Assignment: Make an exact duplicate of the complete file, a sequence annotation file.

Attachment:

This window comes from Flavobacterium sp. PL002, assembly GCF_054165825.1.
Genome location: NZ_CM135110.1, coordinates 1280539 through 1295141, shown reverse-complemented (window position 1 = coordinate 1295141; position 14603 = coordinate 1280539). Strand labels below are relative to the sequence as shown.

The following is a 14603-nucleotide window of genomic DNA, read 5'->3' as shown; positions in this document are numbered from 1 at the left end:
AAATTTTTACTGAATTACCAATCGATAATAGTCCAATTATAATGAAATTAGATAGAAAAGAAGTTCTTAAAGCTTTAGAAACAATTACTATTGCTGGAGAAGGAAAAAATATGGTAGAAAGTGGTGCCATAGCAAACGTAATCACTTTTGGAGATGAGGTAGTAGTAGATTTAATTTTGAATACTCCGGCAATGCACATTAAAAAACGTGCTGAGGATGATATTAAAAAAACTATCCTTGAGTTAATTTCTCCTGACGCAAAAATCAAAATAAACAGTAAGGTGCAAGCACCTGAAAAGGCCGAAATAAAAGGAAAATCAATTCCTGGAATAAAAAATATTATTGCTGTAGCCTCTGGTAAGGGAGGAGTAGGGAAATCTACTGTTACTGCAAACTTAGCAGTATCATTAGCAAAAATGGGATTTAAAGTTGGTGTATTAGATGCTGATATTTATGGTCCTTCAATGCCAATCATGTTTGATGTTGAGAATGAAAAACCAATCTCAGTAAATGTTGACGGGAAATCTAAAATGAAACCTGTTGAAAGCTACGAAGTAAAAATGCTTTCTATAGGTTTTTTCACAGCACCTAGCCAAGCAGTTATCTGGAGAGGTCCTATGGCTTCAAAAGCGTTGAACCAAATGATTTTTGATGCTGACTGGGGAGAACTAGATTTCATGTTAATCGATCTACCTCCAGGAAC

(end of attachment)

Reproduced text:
This window comes from Flavobacterium sp. PL002, assembly GCF_054165825.1.
Genome location: NZ_CM135110.1, coordinates 1280539 through 1295141, shown reverse-complemented (window position 1 = coordinate 1295141; position 14603 = coordinate 1280539). Strand labels below are relative to the sequence as shown.

The following is a 14603-nucleotide window of genomic DNA, read 5'->3' as shown; positions in this document are numbered from 1 at the left end:
AAATTTTTACTGAATTACCAATCGATAATAGTCCAATTATAATGAAATTAGATAGAAAAGAAGTTCTTAAAGCTTTAGAAACAATTACTATTGCTGGAGAAGGAAAAAATATGGTAGAAAGTGGTGCCATAGCAAACGTAATCACTTTTGGAGATGAGGTAGTAGTAGATTTAATTTTGAATACTCCGGCAATGCACATTAAAAAACGTGCTGAGGATGATATTAAAAAAACTATCCTTGAGTTAATTTCTCCTGACGCAAAAATCAAAATAAACAGTAAGGTGCAAGCACCTGAAAAGGCCGAAATAAAAGGAAAATCAATTCCTGGAATAAAAAATATTATTGCTGTAGCCTCTGGTAAGGGAGGAGTAGGGAAATCTACTGTTACTGCAAACTTAGCAGTATCATTAGCAAAAATGGGATTTAAAGTTGGTGTATTAGATGCTGATATTTATGGTCCTTCAATGCCAATCATGTTTGATGTTGAGAATGAAAAACCAATCTCAGTAAATGTTGACGGGAAATCTAAAATGAAACCTGTTGAAAGCTACGAAGTAAAAATGCTTTCTATAGGTTTTTTCACAGCACCTAGCCAAGCAGTTATCTGGAGAGGTCCTATGGCTTCAAAAGCGTTGAACCAAATGATTTTTGATGCTGACTGGGGAGAACTAGATTTCATGTTAATCGATCTACCTCCAGGAAC